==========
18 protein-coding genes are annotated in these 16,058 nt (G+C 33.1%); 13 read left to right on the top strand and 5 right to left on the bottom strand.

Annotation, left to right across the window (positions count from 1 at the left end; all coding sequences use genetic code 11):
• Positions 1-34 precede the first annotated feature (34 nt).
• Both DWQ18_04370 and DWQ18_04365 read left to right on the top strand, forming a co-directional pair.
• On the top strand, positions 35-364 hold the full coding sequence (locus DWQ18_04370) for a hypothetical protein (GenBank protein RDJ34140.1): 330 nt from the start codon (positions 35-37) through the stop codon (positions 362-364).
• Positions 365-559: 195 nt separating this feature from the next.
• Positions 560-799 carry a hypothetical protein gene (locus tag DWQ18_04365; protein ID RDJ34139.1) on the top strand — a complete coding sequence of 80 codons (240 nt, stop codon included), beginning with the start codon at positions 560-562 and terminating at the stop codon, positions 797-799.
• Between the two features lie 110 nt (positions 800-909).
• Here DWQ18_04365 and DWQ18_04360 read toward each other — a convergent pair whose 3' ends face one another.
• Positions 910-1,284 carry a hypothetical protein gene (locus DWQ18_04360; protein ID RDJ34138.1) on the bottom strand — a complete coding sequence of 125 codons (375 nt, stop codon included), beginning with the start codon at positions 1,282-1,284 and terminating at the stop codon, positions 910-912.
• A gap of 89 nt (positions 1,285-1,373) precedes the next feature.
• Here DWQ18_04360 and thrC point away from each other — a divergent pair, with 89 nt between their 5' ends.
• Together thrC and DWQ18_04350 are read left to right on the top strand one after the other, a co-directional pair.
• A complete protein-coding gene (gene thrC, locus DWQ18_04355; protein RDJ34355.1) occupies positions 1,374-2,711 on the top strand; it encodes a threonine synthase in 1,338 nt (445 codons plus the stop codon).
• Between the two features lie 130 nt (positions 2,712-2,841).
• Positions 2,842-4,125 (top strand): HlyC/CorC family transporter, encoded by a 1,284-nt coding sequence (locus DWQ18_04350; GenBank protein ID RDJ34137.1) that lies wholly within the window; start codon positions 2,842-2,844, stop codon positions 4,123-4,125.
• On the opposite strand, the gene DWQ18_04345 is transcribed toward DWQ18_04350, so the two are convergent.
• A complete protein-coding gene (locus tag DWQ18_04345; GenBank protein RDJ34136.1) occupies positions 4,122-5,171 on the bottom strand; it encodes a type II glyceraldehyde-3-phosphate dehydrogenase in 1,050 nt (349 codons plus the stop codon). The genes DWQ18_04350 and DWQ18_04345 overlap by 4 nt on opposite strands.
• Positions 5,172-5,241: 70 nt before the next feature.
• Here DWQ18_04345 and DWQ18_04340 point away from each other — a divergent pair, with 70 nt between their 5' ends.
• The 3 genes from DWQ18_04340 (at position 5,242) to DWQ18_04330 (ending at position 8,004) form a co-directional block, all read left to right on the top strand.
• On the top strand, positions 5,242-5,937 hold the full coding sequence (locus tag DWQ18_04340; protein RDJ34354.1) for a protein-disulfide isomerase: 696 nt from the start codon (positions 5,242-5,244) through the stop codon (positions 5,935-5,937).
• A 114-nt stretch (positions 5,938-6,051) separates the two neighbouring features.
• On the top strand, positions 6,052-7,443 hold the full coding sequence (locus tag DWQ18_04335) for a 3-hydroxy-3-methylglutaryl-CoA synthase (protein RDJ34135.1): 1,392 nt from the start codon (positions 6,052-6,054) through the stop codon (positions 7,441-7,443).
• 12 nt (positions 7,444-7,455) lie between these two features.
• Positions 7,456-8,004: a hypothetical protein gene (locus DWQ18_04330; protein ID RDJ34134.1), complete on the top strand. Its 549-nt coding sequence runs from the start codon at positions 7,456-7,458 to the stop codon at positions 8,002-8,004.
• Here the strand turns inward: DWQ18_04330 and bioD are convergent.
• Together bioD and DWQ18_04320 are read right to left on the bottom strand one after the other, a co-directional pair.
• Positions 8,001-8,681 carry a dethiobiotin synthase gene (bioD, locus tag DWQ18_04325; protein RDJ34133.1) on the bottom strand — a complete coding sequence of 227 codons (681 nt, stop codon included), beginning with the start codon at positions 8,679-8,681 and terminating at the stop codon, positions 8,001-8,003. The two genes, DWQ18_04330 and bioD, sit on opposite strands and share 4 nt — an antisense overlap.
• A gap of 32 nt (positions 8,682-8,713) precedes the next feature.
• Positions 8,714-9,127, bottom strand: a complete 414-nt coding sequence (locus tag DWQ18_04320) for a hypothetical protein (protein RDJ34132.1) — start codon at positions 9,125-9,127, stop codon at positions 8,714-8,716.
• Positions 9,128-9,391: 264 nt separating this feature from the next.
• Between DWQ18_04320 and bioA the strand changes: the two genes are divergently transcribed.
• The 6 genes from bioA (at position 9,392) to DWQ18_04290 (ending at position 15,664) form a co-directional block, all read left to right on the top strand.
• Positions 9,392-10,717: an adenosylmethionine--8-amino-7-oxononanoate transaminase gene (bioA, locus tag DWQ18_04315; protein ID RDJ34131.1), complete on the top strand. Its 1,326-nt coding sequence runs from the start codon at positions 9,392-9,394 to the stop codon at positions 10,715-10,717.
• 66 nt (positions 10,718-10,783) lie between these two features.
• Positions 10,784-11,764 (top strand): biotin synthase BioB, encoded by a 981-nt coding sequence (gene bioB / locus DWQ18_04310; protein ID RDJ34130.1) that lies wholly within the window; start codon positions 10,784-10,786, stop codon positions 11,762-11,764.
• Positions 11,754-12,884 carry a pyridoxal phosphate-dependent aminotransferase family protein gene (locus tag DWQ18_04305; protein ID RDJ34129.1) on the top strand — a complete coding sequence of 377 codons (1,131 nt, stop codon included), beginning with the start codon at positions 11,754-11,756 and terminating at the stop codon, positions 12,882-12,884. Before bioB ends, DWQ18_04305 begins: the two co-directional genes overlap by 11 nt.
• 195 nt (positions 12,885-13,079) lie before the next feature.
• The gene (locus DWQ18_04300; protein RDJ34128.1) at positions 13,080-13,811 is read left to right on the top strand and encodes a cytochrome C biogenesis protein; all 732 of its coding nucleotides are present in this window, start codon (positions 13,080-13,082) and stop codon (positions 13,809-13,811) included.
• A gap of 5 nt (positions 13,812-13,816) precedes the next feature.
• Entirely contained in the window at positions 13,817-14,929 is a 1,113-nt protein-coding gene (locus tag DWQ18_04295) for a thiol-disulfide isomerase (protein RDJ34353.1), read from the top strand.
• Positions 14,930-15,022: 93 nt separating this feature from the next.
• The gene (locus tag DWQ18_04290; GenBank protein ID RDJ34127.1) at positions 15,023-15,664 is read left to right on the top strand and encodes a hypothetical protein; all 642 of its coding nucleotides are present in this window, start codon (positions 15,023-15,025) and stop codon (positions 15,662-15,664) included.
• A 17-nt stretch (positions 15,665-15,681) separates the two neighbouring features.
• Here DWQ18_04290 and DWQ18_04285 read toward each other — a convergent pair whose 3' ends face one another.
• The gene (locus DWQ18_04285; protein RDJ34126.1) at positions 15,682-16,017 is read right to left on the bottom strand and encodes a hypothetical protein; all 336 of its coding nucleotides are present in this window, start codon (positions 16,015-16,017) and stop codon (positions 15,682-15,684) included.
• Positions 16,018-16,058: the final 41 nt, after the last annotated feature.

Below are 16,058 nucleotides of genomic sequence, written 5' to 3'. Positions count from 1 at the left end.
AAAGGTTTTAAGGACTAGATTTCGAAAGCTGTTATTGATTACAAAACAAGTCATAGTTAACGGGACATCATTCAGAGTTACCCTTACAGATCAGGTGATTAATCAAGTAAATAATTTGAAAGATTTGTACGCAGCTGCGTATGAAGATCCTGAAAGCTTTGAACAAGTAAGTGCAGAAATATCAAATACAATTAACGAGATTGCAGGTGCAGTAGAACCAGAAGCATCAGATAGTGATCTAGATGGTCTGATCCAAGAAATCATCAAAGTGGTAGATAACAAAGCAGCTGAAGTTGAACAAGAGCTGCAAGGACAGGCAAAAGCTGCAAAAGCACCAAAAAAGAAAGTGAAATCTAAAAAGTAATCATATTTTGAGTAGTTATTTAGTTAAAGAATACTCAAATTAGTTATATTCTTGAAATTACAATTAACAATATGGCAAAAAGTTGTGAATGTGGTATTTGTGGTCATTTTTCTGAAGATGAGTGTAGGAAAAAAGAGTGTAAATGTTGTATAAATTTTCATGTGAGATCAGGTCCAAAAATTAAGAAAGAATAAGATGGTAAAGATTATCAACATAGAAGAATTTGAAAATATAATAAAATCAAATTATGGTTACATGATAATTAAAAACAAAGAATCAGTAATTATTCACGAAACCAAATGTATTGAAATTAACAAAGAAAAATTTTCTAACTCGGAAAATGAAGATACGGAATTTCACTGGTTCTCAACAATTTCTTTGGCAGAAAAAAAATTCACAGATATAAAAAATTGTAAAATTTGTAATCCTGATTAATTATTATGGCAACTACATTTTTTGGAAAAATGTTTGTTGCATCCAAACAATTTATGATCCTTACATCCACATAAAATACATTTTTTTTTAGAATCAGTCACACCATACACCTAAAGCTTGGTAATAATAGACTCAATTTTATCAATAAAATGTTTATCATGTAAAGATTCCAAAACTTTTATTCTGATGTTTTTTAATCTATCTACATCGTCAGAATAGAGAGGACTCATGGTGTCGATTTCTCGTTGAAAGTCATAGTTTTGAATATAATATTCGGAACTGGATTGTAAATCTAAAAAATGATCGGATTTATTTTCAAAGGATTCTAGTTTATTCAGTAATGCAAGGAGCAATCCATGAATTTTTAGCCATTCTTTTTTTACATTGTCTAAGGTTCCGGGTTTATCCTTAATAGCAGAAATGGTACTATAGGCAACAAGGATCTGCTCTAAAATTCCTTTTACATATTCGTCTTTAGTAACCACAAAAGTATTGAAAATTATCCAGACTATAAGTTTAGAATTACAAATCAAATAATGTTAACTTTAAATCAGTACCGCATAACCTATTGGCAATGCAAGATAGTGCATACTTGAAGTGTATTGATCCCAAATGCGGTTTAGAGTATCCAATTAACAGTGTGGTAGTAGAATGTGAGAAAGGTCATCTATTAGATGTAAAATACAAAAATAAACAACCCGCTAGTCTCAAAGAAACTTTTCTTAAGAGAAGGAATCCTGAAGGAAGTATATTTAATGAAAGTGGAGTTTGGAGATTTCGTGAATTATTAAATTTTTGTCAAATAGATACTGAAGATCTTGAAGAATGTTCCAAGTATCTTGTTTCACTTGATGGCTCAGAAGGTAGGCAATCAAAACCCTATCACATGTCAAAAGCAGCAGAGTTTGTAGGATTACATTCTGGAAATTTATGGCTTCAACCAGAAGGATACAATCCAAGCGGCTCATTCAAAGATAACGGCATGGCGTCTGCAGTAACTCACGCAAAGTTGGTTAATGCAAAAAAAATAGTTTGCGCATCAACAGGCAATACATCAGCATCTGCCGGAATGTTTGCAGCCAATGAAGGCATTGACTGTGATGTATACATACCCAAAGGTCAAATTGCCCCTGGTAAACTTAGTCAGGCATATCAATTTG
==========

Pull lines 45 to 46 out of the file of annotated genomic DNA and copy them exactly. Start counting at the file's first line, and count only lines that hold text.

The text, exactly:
• A 17-nt stretch (positions 15,665-15,681) separates the two neighbouring features.
• Here DWQ18_04290 and DWQ18_04285 read toward each other — a convergent pair whose 3' ends face one another.